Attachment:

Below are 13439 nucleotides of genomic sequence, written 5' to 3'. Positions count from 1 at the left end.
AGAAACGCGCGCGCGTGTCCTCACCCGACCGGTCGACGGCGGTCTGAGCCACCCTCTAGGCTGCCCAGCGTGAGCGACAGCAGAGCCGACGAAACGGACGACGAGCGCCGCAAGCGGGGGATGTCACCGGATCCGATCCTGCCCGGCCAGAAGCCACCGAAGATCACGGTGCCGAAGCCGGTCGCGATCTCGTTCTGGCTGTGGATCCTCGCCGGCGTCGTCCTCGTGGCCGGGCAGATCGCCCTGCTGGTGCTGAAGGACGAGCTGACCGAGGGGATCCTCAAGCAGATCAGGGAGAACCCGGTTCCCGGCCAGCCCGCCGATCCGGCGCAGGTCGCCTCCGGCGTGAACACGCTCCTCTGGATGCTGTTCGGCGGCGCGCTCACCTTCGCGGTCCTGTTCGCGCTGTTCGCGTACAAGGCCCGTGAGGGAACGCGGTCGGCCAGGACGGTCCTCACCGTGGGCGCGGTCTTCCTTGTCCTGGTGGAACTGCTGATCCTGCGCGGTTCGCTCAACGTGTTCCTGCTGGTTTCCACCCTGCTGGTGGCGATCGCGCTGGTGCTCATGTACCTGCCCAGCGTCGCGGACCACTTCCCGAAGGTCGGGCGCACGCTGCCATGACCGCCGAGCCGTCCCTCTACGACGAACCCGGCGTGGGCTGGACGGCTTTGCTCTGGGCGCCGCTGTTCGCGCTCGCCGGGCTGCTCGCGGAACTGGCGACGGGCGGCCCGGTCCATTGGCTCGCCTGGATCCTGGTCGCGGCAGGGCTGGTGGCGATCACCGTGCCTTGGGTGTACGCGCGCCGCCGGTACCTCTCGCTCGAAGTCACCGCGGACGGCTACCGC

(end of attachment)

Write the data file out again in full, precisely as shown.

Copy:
Below are 13439 nucleotides of genomic sequence, written 5' to 3'. Positions count from 1 at the left end.
AGAAACGCGCGCGCGTGTCCTCACCCGACCGGTCGACGGCGGTCTGAGCCACCCTCTAGGCTGCCCAGCGTGAGCGACAGCAGAGCCGACGAAACGGACGACGAGCGCCGCAAGCGGGGGATGTCACCGGATCCGATCCTGCCCGGCCAGAAGCCACCGAAGATCACGGTGCCGAAGCCGGTCGCGATCTCGTTCTGGCTGTGGATCCTCGCCGGCGTCGTCCTCGTGGCCGGGCAGATCGCCCTGCTGGTGCTGAAGGACGAGCTGACCGAGGGGATCCTCAAGCAGATCAGGGAGAACCCGGTTCCCGGCCAGCCCGCCGATCCGGCGCAGGTCGCCTCCGGCGTGAACACGCTCCTCTGGATGCTGTTCGGCGGCGCGCTCACCTTCGCGGTCCTGTTCGCGCTGTTCGCGTACAAGGCCCGTGAGGGAACGCGGTCGGCCAGGACGGTCCTCACCGTGGGCGCGGTCTTCCTTGTCCTGGTGGAACTGCTGATCCTGCGCGGTTCGCTCAACGTGTTCCTGCTGGTTTCCACCCTGCTGGTGGCGATCGCGCTGGTGCTCATGTACCTGCCCAGCGTCGCGGACCACTTCCCGAAGGTCGGGCGCACGCTGCCATGACCGCCGAGCCGTCCCTCTACGACGAACCCGGCGTGGGCTGGACGGCTTTGCTCTGGGCGCCGCTGTTCGCGCTCGCCGGGCTGCTCGCGGAACTGGCGACGGGCGGCCCGGTCCATTGGCTCGCCTGGATCCTGGTCGCGGCAGGGCTGGTGGCGATCACCGTGCCTTGGGTGTACGCGCGCCGCCGGTACCTCTCGCTCGAAGTCACCGCGGACGGCTACCGC